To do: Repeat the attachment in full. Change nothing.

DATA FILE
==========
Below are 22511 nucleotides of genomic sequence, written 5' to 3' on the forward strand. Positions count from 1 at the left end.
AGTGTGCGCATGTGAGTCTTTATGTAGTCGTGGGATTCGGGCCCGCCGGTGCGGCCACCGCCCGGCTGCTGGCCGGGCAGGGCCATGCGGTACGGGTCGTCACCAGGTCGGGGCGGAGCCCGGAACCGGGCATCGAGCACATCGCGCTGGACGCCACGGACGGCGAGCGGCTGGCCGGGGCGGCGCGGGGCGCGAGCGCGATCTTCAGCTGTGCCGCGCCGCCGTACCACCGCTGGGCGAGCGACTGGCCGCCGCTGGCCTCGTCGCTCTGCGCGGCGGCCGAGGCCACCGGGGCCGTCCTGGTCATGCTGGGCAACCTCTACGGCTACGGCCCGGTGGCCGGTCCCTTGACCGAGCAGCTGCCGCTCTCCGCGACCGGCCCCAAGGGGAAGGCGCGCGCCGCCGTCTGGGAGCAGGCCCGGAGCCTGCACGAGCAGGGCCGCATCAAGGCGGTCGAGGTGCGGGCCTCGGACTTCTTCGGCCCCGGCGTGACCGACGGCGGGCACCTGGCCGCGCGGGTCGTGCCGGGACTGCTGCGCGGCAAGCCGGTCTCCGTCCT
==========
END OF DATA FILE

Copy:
Below are 22511 nucleotides of genomic sequence, written 5' to 3' on the forward strand. Positions count from 1 at the left end.
AGTGTGCGCATGTGAGTCTTTATGTAGTCGTGGGATTCGGGCCCGCCGGTGCGGCCACCGCCCGGCTGCTGGCCGGGCAGGGCCATGCGGTACGGGTCGTCACCAGGTCGGGGCGGAGCCCGGAACCGGGCATCGAGCACATCGCGCTGGACGCCACGGACGGCGAGCGGCTGGCCGGGGCGGCGCGGGGCGCGAGCGCGATCTTCAGCTGTGCCGCGCCGCCGTACCACCGCTGGGCGAGCGACTGGCCGCCGCTGGCCTCGTCGCTCTGCGCGGCGGCCGAGGCCACCGGGGCCGTCCTGGTCATGCTGGGCAACCTCTACGGCTACGGCCCGGTGGCCGGTCCCTTGACCGAGCAGCTGCCGCTCTCCGCGACCGGCCCCAAGGGGAAGGCGCGCGCCGCCGTCTGGGAGCAGGCCCGGAGCCTGCACGAGCAGGGCCGCATCAAGGCGGTCGAGGTGCGGGCCTCGGACTTCTTCGGCCCCGGCGTGACCGACGGCGGGCACCTGGCCGCGCGGGTCGTGCCGGGACTGCTGCGCGGCAAGCCGGTCTCCGTCCT